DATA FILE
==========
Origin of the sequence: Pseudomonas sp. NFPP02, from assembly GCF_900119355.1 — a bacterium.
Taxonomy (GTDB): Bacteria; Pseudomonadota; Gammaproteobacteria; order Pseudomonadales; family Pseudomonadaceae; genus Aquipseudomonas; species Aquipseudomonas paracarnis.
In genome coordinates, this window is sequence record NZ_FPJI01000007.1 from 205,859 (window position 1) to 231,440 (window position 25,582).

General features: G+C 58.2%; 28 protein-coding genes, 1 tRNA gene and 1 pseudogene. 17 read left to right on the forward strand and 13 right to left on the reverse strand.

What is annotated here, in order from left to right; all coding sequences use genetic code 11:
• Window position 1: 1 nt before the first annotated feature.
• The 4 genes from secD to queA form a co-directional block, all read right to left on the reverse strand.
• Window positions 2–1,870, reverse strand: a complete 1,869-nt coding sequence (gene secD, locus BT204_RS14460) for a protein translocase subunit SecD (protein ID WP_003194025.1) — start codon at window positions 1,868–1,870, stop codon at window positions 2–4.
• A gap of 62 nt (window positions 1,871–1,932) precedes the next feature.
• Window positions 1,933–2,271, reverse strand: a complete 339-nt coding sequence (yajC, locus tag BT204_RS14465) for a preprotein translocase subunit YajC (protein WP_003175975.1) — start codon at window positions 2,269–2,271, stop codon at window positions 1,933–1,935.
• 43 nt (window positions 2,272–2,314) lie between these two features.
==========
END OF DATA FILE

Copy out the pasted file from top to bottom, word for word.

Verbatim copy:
Origin of the sequence: Pseudomonas sp. NFPP02, from assembly GCF_900119355.1 — a bacterium.
Taxonomy (GTDB): Bacteria; Pseudomonadota; Gammaproteobacteria; order Pseudomonadales; family Pseudomonadaceae; genus Aquipseudomonas; species Aquipseudomonas paracarnis.
In genome coordinates, this window is sequence record NZ_FPJI01000007.1 from 205,859 (window position 1) to 231,440 (window position 25,582).

General features: G+C 58.2%; 28 protein-coding genes, 1 tRNA gene and 1 pseudogene. 17 read left to right on the forward strand and 13 right to left on the reverse strand.

What is annotated here, in order from left to right; all coding sequences use genetic code 11:
• Window position 1: 1 nt before the first annotated feature.
• The 4 genes from secD to queA form a co-directional block, all read right to left on the reverse strand.
• Window positions 2–1,870, reverse strand: a complete 1,869-nt coding sequence (gene secD, locus BT204_RS14460) for a protein translocase subunit SecD (protein ID WP_003194025.1) — start codon at window positions 1,868–1,870, stop codon at window positions 2–4.
• A gap of 62 nt (window positions 1,871–1,932) precedes the next feature.
• Window positions 1,933–2,271, reverse strand: a complete 339-nt coding sequence (yajC, locus tag BT204_RS14465) for a preprotein translocase subunit YajC (protein WP_003175975.1) — start codon at window positions 2,269–2,271, stop codon at window positions 1,933–1,935.
• 43 nt (window positions 2,272–2,314) lie between these two features.